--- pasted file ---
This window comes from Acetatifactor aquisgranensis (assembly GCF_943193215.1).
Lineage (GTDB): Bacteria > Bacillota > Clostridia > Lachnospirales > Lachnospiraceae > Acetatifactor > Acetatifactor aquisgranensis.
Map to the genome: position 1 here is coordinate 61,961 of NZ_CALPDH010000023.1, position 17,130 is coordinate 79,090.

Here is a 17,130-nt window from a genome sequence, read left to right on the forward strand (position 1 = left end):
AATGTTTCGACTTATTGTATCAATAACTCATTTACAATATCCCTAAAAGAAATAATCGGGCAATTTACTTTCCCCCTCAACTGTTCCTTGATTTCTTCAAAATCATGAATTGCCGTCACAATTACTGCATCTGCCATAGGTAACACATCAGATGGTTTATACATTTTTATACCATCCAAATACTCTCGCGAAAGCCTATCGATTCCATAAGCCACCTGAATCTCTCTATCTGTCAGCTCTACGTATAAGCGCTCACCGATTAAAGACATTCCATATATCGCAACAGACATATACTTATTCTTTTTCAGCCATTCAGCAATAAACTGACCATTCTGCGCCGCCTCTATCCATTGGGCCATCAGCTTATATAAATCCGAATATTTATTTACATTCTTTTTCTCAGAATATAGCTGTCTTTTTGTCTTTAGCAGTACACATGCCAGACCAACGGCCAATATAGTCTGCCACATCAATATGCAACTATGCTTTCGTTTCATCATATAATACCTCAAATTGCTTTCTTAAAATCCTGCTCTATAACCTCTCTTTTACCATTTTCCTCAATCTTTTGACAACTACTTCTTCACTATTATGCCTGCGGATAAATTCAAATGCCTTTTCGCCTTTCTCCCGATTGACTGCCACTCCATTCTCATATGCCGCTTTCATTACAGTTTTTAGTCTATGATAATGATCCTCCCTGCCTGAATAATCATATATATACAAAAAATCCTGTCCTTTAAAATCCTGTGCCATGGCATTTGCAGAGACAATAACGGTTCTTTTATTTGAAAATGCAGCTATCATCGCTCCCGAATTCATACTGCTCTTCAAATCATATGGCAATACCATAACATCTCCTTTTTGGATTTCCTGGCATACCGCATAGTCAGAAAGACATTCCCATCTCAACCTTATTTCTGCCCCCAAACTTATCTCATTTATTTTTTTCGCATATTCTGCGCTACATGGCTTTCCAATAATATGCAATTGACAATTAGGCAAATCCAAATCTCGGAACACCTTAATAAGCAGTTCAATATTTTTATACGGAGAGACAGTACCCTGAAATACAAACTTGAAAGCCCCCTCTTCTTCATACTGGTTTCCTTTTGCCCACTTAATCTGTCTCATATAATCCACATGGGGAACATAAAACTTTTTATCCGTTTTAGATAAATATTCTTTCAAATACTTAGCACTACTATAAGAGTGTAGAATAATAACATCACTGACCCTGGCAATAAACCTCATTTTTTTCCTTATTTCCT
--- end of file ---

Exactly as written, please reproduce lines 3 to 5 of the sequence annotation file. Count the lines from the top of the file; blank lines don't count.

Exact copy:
Map to the genome: position 1 here is coordinate 61,961 of NZ_CALPDH010000023.1, position 17,130 is coordinate 79,090.

Here is a 17,130-nt window from a genome sequence, read left to right on the forward strand (position 1 = left end):
AATGTTTCGACTTATTGTATCAATAACTCATTTACAATATCCCTAAAAGAAATAATCGGGCAATTTACTTTCCCCCTCAACTGTTCCTTGATTTCTTCAAAATCATGAATTGCCGTCACAATTACTGCATCTGCCATAGGTAACACATCAGATGGTTTATACATTTTTATACCATCCAAATACTCTCGCGAAAGCCTATCGATTCCATAAGCCACCTGAATCTCTCTATCTGTCAGCTCTACGTATAAGCGCTCACCGATTAAAGACATTCCATATATCGCAACAGACATATACTTATTCTTTTTCAGCCATTCAGCAATAAACTGACCATTCTGCGCCGCCTCTATCCATTGGGCCATCAGCTTATATAAATCCGAATATTTATTTACATTCTTTTTCTCAGAATATAGCTGTCTTTTTGTCTTTAGCAGTACACATGCCAGACCAACGGCCAATATAGTCTGCCACATCAATATGCAACTATGCTTTCGTTTCATCATATAATACCTCAAATTGCTTTCTTAAAATCCTGCTCTATAACCTCTCTTTTACCATTTTCCTCAATCTTTTGACAACTACTTCTTCACTATTATGCCTGCGGATAAATTCAAATGCCTTTTCGCCTTTCTCCCGATTGACTGCCACTCCATTCTCATATGCCGCTTTCATTACAGTTTTTAGTCTATGATAATGATCCTCCCTGCCTGAATAATCATATATATACAAAAAATCCTGTCCTTTAAAATCCTGTGCCATGGCATTTGCAGAGACAATAACGGTTCTTTTATTTGAAAATGCAGCTATCATCGCTCCCGAATTCATACTGCTCTTCAAATCATATGGCAATACCATAACATCTCCTTTTTGGATTTCCTGGCATACCGCATAGTCAGAAAGACATTCCCATCTCAACCTTATTTCTGCCCCCAAACTTATCTCATTTATTTTTTTCGCATATTCTGCGCTACATGGCTTTCCAATAATATGCAATTGACAATTAGGCAAATCCAAATCTCGGAACACCTTAATAAGCAGTTCAATATTTTTATACGGAGAGACAGTACCCTGAAATACAAACTTGAAAGCCCCCTCTTCTTCATACTGGTTTCCTTTTGCCCACTTAATCTGTCTCATATAATCCACATGGGGAACATAAAACTTTTTATCCGTTTTAGATAAATATTCTTTCAAATACTTAGCACTACTATAAGAGTGTAGAATAATAACATCACTGACCCTGGCAATAAACCTCATTTTTTTCCTTATTTCCT